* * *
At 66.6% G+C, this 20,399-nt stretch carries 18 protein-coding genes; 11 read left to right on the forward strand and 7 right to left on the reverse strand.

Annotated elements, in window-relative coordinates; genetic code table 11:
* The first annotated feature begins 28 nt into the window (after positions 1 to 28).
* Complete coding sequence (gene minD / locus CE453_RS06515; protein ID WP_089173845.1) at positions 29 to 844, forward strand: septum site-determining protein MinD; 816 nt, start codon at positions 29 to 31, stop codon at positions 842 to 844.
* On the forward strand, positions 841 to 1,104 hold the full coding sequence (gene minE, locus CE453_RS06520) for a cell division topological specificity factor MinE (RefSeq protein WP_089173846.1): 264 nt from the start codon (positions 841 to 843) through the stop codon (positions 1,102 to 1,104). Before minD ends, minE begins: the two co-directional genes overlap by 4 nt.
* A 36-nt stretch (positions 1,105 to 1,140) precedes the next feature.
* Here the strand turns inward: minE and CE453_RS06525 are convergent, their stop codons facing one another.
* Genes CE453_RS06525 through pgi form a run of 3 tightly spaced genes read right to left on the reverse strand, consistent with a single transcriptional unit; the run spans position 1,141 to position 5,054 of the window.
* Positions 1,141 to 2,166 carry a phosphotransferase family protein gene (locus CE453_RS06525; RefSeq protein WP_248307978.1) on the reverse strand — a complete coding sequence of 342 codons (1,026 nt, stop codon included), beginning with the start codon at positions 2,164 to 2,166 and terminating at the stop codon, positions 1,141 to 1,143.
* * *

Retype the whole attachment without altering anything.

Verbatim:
At 66.6% G+C, this 20,399-nt stretch carries 18 protein-coding genes; 11 read left to right on the forward strand and 7 right to left on the reverse strand.

Annotated elements, in window-relative coordinates; genetic code table 11:
* The first annotated feature begins 28 nt into the window (after positions 1 to 28).
* Complete coding sequence (gene minD / locus CE453_RS06515; protein ID WP_089173845.1) at positions 29 to 844, forward strand: septum site-determining protein MinD; 816 nt, start codon at positions 29 to 31, stop codon at positions 842 to 844.
* On the forward strand, positions 841 to 1,104 hold the full coding sequence (gene minE, locus CE453_RS06520) for a cell division topological specificity factor MinE (RefSeq protein WP_089173846.1): 264 nt from the start codon (positions 841 to 843) through the stop codon (positions 1,102 to 1,104). Before minD ends, minE begins: the two co-directional genes overlap by 4 nt.
* A 36-nt stretch (positions 1,105 to 1,140) precedes the next feature.
* Here the strand turns inward: minE and CE453_RS06525 are convergent, their stop codons facing one another.
* Genes CE453_RS06525 through pgi form a run of 3 tightly spaced genes read right to left on the reverse strand, consistent with a single transcriptional unit; the run spans position 1,141 to position 5,054 of the window.
* Positions 1,141 to 2,166 carry a phosphotransferase family protein gene (locus CE453_RS06525; RefSeq protein WP_248307978.1) on the reverse strand — a complete coding sequence of 342 codons (1,026 nt, stop codon included), beginning with the start codon at positions 2,164 to 2,166 and terminating at the stop codon, positions 1,141 to 1,143.